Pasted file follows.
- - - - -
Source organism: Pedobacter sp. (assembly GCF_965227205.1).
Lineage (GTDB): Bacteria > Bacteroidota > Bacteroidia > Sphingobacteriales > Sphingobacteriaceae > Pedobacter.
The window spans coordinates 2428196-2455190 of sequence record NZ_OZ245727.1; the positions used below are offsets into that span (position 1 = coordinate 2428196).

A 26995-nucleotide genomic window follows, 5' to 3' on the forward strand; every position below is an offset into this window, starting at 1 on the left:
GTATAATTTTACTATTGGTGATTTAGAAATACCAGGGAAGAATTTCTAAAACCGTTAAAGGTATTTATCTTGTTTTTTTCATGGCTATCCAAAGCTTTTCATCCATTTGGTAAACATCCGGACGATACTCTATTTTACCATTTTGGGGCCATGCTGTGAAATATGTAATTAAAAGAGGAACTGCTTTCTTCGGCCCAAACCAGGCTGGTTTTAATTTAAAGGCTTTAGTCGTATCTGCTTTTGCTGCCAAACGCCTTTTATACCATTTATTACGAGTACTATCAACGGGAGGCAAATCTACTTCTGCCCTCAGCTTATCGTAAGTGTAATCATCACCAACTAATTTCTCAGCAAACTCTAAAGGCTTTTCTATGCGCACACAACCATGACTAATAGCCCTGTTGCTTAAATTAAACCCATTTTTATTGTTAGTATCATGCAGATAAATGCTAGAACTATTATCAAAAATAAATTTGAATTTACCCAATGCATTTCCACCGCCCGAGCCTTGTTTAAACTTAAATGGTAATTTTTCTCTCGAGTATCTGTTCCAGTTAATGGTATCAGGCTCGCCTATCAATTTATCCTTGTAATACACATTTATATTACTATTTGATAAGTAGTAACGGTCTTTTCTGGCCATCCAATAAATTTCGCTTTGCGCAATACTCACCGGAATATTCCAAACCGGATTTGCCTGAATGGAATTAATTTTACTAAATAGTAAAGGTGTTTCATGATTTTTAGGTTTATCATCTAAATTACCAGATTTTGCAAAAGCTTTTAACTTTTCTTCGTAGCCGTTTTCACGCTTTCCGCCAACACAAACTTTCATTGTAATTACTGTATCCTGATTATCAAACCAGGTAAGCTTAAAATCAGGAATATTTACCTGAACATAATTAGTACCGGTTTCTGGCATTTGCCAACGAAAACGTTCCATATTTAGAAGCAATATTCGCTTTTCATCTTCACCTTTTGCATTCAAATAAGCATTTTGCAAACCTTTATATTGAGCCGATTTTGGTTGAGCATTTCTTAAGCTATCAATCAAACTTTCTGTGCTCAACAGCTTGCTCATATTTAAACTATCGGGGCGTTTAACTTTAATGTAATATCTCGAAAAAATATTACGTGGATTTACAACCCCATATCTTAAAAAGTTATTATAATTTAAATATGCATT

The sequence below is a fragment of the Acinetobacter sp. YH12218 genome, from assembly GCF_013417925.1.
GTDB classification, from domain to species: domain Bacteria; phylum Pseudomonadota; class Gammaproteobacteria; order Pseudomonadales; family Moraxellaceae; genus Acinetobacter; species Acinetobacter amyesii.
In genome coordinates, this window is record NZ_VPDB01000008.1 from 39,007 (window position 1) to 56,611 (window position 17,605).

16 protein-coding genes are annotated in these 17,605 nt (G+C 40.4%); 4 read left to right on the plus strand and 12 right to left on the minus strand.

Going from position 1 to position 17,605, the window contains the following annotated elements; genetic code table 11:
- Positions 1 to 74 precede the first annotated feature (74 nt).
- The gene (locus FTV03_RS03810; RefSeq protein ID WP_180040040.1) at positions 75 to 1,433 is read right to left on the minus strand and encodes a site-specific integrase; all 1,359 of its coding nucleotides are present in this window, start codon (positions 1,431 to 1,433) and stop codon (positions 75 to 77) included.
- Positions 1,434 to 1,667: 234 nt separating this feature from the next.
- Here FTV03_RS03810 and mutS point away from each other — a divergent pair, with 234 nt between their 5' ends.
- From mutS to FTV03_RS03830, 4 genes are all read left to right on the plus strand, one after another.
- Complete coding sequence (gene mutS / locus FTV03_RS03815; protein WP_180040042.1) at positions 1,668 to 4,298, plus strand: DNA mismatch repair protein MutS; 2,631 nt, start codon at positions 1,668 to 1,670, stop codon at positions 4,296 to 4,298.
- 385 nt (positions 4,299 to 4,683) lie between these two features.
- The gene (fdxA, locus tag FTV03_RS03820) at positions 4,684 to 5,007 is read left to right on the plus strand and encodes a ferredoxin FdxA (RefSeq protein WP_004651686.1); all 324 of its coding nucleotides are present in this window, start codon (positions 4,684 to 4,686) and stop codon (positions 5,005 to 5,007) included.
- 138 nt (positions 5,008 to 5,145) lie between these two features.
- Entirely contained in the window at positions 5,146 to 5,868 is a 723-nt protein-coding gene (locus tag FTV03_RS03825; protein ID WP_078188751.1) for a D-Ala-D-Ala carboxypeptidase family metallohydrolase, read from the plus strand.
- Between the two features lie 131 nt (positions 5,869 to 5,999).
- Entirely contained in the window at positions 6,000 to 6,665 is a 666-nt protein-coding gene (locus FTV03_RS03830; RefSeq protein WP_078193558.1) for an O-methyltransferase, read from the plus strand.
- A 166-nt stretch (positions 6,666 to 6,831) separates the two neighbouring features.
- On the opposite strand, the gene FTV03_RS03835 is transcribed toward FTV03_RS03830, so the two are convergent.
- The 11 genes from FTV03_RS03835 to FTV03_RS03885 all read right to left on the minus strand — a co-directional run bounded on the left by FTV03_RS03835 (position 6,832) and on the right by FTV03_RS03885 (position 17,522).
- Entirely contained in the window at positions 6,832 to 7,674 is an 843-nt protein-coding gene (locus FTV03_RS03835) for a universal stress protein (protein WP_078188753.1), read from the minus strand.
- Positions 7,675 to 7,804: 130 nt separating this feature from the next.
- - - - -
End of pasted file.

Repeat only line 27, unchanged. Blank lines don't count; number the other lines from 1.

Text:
- Positions 7,675 to 7,804: 130 nt separating this feature from the next.